_____

The Special Note summarizes my overall thoughts about our economic situation

SPX at 4232.97 this post is written

U-3 And U-6 Unemployment Rate Long-Term Reference Charts As Of May 7, 2021

Shortly after each monthly employment report I have been posting a continual series titled “3 Critical Unemployment Charts.”

Of course, there are many other employment charts that can be displayed as well.

For reference purposes, below are the U-3 and U-6 Unemployment Rate charts from a long-term historical perspective.  Both charts are from the St. Louis Fed site.  The U-3 measure is what is commonly referred to as the official unemployment rate; whereas the U-6 rate is officially (per Bureau of Labor Statistics) defined as:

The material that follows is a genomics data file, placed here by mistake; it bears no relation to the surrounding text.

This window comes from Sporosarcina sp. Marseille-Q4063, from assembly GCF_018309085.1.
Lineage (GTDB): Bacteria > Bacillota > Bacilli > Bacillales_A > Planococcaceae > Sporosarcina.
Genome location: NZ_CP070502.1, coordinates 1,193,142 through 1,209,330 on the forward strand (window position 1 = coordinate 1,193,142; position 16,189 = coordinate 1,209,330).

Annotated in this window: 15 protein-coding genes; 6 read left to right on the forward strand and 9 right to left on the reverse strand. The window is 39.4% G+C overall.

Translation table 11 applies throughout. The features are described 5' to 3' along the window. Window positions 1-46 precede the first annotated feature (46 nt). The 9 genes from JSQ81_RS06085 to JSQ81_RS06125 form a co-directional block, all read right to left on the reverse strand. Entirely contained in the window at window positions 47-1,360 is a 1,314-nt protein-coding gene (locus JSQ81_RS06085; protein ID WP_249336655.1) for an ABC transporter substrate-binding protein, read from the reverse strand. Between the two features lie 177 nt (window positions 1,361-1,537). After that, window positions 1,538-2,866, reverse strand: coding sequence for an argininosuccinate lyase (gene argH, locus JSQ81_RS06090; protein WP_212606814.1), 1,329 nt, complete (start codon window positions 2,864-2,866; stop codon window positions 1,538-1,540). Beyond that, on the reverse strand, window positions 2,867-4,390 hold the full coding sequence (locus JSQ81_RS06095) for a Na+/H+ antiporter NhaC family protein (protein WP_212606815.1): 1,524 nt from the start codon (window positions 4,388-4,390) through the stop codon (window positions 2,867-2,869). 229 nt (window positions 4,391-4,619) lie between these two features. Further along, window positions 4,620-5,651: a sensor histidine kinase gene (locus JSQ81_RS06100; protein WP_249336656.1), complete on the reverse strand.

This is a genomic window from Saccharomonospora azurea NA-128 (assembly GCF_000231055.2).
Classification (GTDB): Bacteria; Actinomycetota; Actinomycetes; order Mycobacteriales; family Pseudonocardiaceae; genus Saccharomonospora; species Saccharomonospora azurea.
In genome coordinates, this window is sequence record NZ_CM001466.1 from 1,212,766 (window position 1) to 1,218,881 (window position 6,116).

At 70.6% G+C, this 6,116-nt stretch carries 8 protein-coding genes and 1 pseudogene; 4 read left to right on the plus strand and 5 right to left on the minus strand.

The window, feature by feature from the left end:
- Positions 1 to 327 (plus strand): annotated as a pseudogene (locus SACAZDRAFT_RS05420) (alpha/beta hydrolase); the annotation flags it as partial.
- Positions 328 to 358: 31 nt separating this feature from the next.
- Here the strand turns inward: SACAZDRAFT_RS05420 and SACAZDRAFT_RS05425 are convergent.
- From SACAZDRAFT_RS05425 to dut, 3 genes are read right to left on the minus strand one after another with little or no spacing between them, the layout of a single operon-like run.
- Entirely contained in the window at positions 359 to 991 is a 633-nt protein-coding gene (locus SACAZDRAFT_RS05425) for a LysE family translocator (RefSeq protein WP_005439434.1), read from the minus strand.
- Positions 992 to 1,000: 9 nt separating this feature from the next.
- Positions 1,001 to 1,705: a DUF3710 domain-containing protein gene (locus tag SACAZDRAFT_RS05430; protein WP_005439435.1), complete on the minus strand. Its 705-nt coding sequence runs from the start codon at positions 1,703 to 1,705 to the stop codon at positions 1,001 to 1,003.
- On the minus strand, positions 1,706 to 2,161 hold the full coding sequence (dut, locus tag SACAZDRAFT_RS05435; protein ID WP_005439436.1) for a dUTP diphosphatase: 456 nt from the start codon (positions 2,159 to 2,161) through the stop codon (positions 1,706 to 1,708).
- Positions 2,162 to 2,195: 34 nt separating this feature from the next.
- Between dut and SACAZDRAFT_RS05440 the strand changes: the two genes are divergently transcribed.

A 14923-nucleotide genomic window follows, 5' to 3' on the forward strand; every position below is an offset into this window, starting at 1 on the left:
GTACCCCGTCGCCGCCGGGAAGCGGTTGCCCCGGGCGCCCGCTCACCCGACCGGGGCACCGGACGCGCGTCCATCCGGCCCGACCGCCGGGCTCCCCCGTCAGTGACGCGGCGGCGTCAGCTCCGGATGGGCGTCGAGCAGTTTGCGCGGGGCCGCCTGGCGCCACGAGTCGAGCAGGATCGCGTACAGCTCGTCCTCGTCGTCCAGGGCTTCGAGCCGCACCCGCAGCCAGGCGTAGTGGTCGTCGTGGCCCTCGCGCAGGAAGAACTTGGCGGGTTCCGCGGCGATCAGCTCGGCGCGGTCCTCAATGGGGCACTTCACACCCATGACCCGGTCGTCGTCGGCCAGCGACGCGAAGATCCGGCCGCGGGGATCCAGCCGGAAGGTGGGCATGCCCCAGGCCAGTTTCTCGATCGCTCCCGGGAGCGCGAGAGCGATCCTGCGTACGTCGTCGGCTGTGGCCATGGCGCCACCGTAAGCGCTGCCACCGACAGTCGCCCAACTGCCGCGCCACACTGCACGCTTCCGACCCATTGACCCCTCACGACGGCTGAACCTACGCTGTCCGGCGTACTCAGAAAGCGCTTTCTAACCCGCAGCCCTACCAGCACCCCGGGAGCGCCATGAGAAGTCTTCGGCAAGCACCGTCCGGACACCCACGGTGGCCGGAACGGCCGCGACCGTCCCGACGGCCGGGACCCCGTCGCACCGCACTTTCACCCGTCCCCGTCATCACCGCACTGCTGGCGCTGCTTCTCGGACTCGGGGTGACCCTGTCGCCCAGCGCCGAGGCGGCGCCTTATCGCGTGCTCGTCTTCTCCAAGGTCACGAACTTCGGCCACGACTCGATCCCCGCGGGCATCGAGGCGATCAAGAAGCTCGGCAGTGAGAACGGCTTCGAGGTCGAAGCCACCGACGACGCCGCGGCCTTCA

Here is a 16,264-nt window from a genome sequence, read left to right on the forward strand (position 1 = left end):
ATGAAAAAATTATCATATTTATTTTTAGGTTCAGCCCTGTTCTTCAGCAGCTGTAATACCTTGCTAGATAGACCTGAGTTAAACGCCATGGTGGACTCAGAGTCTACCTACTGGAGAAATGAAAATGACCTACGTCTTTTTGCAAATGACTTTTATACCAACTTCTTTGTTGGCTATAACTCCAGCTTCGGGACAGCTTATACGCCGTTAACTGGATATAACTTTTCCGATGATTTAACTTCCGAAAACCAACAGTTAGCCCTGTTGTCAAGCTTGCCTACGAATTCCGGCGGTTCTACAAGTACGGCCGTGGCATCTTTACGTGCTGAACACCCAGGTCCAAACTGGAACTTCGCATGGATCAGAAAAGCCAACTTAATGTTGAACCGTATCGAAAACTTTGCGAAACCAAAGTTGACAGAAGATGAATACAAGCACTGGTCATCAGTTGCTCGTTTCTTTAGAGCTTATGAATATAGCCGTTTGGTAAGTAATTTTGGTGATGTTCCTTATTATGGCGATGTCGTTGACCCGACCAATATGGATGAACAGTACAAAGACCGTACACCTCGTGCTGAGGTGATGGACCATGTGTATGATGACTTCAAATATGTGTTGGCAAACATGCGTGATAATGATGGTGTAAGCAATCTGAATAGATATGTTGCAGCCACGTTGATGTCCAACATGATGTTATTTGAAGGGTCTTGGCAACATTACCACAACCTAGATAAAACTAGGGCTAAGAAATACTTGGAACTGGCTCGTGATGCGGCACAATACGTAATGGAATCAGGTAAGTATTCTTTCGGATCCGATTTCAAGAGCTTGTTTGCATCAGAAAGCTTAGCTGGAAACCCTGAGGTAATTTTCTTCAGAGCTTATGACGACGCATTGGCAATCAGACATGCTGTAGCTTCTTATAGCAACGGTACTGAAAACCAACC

Total unemployed, plus all persons marginally attached to the labor force, plus total employed part time for economic reasons, as a percent of the civilian labor force plus all persons marginally attached to the labor force

Of note, many economic observers use the U-6 rate as a (closer) proxy of the actual unemployment rate rather than that depicted by the U-3 measure.

Here is the U-3 chart, currently showing a 6.1% unemployment rate:

(click on charts to enlarge images)(charts updated as of 5-7-21)

Unemployment Rate (UNRATE) 6.1 Percent

Data Source: FRED, Federal Reserve Economic Data, Federal Reserve Bank of St. Louis: Civilian Unemployment Rate [UNRATE] ; U.S. Department of Labor: Bureau of Labor Statistics; accessed May 7, 2021: 
http://research.stlouisfed.org/fred2/series/UNRATE

Here is the U-6 chart, currently showing a 10.4% unemployment rate:

U-6 rate